Then it gets even better! First, Wales has long laid claim to Arthur. It was here that Arthur finally beat the Saxons and started his rule of forty five plus years. While looking for the period of strife a thousand years after King Arthur, we did not have far to look. The War of the Roses was right there! Not only that, but where Shalott lay was just inside neutral territory. {According to a map from 1485 of Yorkist and Lancastrian holdings}

Zorgon has on his shield a sword, representing Excalibur; with a Red Rose entwined. The lower half carries a Wyvern. {See Heraldry} This was created by imagination, though the blue and gold where based on Arthur's colors, as well as the fact they were also my favorite colors as well. The Sword came from the game, being Excalibur; the Rose was to be the Rose of Shalott. Little did we know at the time that it would be appropriate later, being the colour of the Lancastrian we would be associated with at the time. The Wyvern was picked solely because we were looking for a nice dragon and the displayed Wyvern we found fit. Then it turns out that the Wyvern was used as a badge in Wales before the Tudors. So all parts of my shield were now tied to the history of the area purely by accident.

Once we researched the War of the Roses and the History of Wales in the late 15th and early 16th century it all started to fit into place. Shalott lay just north of the Tudor estates in the neutral portion of the Principality of Wales. Being a rich merchant Household at the time, we would have known the Tudors, as they were also a very powerful Merchant House. Being inland, the closest Port for Zorgon's family to use for their ships would have been Tenby. The Castle of Pembroke, where Henry Tudor was born, is visible from the Isle of Standauffish. The actual Merchant House of the Tudors that we just recently found on a map still stands today at Tenby, which happens to lie on the coast just over looking our Isle, a few short miles off. 

Another convenient fact is that the War of the Roses left a huge gap, both in the Gentry, {all killed off during the war} and recorded History. This makes it a perfect time slot for our created work.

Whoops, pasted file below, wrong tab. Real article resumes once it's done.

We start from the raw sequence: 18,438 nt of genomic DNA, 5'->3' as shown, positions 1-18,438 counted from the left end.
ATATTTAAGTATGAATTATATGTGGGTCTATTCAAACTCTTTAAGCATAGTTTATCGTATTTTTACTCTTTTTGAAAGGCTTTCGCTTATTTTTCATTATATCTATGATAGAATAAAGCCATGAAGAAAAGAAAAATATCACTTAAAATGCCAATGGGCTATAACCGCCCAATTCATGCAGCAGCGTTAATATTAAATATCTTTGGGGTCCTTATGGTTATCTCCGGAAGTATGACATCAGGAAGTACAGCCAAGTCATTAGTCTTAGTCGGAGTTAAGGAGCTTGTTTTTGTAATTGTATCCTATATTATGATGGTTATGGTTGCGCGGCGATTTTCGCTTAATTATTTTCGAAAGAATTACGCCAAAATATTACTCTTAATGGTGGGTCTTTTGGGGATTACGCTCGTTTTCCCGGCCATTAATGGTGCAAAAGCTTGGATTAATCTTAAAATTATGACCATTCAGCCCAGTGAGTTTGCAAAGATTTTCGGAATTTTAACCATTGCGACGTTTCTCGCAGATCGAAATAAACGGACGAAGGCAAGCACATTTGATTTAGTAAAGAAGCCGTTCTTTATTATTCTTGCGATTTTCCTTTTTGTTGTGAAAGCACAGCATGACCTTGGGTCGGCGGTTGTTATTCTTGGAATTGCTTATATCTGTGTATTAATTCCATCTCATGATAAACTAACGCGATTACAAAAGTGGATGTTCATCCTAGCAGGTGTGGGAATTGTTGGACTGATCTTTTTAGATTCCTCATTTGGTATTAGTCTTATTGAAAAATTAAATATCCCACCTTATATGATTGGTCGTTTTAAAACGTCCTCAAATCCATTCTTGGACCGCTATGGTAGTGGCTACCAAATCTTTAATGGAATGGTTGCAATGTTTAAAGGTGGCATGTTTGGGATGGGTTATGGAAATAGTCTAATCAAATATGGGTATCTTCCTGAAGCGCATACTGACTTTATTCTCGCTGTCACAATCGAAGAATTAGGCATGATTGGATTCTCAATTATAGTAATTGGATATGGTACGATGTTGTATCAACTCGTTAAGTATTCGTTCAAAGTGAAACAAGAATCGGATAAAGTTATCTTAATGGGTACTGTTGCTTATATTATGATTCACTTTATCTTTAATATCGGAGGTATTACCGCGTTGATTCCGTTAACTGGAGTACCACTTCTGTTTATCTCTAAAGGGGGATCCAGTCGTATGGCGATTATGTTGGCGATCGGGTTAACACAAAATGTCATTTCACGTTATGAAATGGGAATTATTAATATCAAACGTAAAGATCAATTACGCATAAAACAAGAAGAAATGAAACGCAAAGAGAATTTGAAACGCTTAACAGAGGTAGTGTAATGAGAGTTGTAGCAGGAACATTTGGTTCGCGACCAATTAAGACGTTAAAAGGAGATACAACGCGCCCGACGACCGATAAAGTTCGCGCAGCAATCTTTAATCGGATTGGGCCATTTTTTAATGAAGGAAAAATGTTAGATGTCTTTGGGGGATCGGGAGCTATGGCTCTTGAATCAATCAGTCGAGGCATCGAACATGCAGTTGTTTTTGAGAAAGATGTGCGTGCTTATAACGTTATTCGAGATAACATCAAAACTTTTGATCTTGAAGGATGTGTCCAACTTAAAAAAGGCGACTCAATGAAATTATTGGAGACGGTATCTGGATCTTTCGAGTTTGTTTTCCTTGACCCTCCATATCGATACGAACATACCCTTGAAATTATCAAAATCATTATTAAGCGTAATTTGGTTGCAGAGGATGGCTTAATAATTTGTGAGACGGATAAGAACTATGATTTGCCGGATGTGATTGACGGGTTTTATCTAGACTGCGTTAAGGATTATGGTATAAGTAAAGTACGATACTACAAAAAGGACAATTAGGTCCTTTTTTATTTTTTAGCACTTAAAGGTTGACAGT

Also, that time period was one when the name of King Arthur was fresh in the minds of people, Edward III had built a Round Table in Arthur's honour which still hangs today at Winchester. The popular names of the Knights of the Round Table that we know today are on that table with their represented Heraldry. Henry named his son Arthur for the same reason, and much more which is in our history. Even Prince Rhys, a name Connor took originally because he liked a character in a video game, turns out to be real. There WAS a Prince Rhys, whose daughter Gwenllian married Ednyfed Fychan, start of the Tudor line. And the name Rhys appears many times in connection with the Tudor's and Wales.

Add to that the struggles of the House of Tudor, paralleling our own formative struggles, their ups and downs and rebuilding of financial empires closely matches all the troubles we have had forming Shalott and Standauffish. 

Following is a brief outline of some of the other bits we ran across.

Henry Tudor escapes the Yorkist with Jasper from the Port of Tenby. His mother, helped by the Mayor of Tenby, hired an anonymous ship to take them to Brittany. This part is true History, in the official Tudor book sanctioned by Buckingham Palace, but provides us a perfect niche to add our part in Henry's career. 

His ship was blown off course by a storm, but Henry and crew made it to shore safely. Similarly our fleet had been hit by a storm on the way to the Principality of Vega.